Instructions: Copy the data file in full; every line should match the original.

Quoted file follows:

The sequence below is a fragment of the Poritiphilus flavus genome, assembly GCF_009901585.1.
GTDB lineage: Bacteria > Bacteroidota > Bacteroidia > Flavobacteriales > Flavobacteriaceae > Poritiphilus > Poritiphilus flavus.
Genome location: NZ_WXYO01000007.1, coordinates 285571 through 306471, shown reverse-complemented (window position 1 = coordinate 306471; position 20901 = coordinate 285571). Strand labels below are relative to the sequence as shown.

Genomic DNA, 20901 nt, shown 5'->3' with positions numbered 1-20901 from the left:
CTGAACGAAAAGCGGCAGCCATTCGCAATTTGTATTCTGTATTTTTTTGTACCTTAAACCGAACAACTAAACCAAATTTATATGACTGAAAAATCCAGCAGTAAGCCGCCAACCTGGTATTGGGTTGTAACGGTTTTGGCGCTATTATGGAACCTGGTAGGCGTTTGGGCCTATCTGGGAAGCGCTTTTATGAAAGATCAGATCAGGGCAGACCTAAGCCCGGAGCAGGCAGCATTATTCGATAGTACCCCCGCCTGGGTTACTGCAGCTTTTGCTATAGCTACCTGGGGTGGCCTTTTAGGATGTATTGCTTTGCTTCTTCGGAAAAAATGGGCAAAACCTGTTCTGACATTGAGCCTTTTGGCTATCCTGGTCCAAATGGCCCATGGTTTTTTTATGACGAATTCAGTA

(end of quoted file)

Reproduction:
The sequence below is a fragment of the Poritiphilus flavus genome, assembly GCF_009901585.1.
GTDB lineage: Bacteria > Bacteroidota > Bacteroidia > Flavobacteriales > Flavobacteriaceae > Poritiphilus > Poritiphilus flavus.
Genome location: NZ_WXYO01000007.1, coordinates 285571 through 306471, shown reverse-complemented (window position 1 = coordinate 306471; position 20901 = coordinate 285571). Strand labels below are relative to the sequence as shown.

Genomic DNA, 20901 nt, shown 5'->3' with positions numbered 1-20901 from the left:
CTGAACGAAAAGCGGCAGCCATTCGCAATTTGTATTCTGTATTTTTTTGTACCTTAAACCGAACAACTAAACCAAATTTATATGACTGAAAAATCCAGCAGTAAGCCGCCAACCTGGTATTGGGTTGTAACGGTTTTGGCGCTATTATGGAACCTGGTAGGCGTTTGGGCCTATCTGGGAAGCGCTTTTATGAAAGATCAGATCAGGGCAGACCTAAGCCCGGAGCAGGCAGCATTATTCGATAGTACCCCCGCCTGGGTTACTGCAGCTTTTGCTATAGCTACCTGGGGTGGCCTTTTAGGATGTATTGCTTTGCTTCTTCGGAAAAAATGGGCAAAACCTGTTCTGACATTGAGCCTTTTGGCTATCCTGGTCCAAATGGCCCATGGTTTTTTTATGACGAATTCAGTA